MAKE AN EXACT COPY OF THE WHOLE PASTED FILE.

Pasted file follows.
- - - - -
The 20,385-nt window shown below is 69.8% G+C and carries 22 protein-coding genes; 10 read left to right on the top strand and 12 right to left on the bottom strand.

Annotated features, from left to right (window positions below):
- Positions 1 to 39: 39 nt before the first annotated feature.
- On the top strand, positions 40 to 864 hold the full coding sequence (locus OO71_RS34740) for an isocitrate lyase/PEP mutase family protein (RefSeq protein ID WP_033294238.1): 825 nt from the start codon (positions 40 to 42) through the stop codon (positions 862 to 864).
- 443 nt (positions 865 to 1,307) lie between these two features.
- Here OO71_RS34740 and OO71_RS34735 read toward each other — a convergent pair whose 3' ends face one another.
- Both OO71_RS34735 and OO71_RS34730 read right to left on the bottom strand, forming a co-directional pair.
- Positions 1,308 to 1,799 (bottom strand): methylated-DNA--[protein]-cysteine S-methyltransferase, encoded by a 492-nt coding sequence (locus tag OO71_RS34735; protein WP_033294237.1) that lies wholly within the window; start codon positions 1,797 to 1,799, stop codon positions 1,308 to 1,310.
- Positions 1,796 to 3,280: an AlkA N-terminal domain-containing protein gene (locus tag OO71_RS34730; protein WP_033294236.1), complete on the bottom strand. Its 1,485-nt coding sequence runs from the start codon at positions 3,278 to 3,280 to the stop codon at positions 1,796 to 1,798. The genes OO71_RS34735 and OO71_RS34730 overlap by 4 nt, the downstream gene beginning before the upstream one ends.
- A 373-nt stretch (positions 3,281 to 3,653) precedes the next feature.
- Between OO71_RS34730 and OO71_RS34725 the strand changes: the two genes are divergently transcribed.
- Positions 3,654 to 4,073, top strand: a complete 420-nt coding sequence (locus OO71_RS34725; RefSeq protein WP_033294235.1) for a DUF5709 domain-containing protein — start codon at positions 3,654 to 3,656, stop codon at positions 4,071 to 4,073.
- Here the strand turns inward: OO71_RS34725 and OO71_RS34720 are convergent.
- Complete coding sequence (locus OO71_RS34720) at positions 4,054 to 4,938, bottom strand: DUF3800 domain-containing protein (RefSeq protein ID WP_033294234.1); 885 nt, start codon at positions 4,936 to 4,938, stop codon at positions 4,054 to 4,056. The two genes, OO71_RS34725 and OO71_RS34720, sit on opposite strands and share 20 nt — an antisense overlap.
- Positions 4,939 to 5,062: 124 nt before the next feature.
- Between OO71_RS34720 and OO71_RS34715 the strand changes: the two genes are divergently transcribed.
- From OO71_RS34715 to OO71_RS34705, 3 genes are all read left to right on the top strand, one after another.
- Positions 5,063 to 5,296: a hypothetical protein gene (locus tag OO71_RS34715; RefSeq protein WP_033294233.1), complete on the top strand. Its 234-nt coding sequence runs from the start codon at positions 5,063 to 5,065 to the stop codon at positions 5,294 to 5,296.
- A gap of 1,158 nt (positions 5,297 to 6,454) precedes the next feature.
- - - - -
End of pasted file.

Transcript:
The 20,385-nt window shown below is 69.8% G+C and carries 22 protein-coding genes; 10 read left to right on the top strand and 12 right to left on the bottom strand.

Annotated features, from left to right (window positions below):
- Positions 1 to 39: 39 nt before the first annotated feature.
- On the top strand, positions 40 to 864 hold the full coding sequence (locus OO71_RS34740) for an isocitrate lyase/PEP mutase family protein (RefSeq protein ID WP_033294238.1): 825 nt from the start codon (positions 40 to 42) through the stop codon (positions 862 to 864).
- 443 nt (positions 865 to 1,307) lie between these two features.
- Here OO71_RS34740 and OO71_RS34735 read toward each other — a convergent pair whose 3' ends face one another.
- Both OO71_RS34735 and OO71_RS34730 read right to left on the bottom strand, forming a co-directional pair.
- Positions 1,308 to 1,799 (bottom strand): methylated-DNA--[protein]-cysteine S-methyltransferase, encoded by a 492-nt coding sequence (locus tag OO71_RS34735; protein WP_033294237.1) that lies wholly within the window; start codon positions 1,797 to 1,799, stop codon positions 1,308 to 1,310.
- Positions 1,796 to 3,280: an AlkA N-terminal domain-containing protein gene (locus tag OO71_RS34730; protein WP_033294236.1), complete on the bottom strand. Its 1,485-nt coding sequence runs from the start codon at positions 3,278 to 3,280 to the stop codon at positions 1,796 to 1,798. The genes OO71_RS34735 and OO71_RS34730 overlap by 4 nt, the downstream gene beginning before the upstream one ends.
- A 373-nt stretch (positions 3,281 to 3,653) precedes the next feature.
- Between OO71_RS34730 and OO71_RS34725 the strand changes: the two genes are divergently transcribed.
- Positions 3,654 to 4,073, top strand: a complete 420-nt coding sequence (locus OO71_RS34725; RefSeq protein WP_033294235.1) for a DUF5709 domain-containing protein — start codon at positions 3,654 to 3,656, stop codon at positions 4,071 to 4,073.
- Here the strand turns inward: OO71_RS34725 and OO71_RS34720 are convergent.
- Complete coding sequence (locus OO71_RS34720) at positions 4,054 to 4,938, bottom strand: DUF3800 domain-containing protein (RefSeq protein ID WP_033294234.1); 885 nt, start codon at positions 4,936 to 4,938, stop codon at positions 4,054 to 4,056. The two genes, OO71_RS34725 and OO71_RS34720, sit on opposite strands and share 20 nt — an antisense overlap.
- Positions 4,939 to 5,062: 124 nt before the next feature.
- Between OO71_RS34720 and OO71_RS34715 the strand changes: the two genes are divergently transcribed.
- From OO71_RS34715 to OO71_RS34705, 3 genes are all read left to right on the top strand, one after another.
- Positions 5,063 to 5,296: a hypothetical protein gene (locus tag OO71_RS34715; RefSeq protein WP_033294233.1), complete on the top strand. Its 234-nt coding sequence runs from the start codon at positions 5,063 to 5,065 to the stop codon at positions 5,294 to 5,296.
- A gap of 1,158 nt (positions 5,297 to 6,454) precedes the next feature.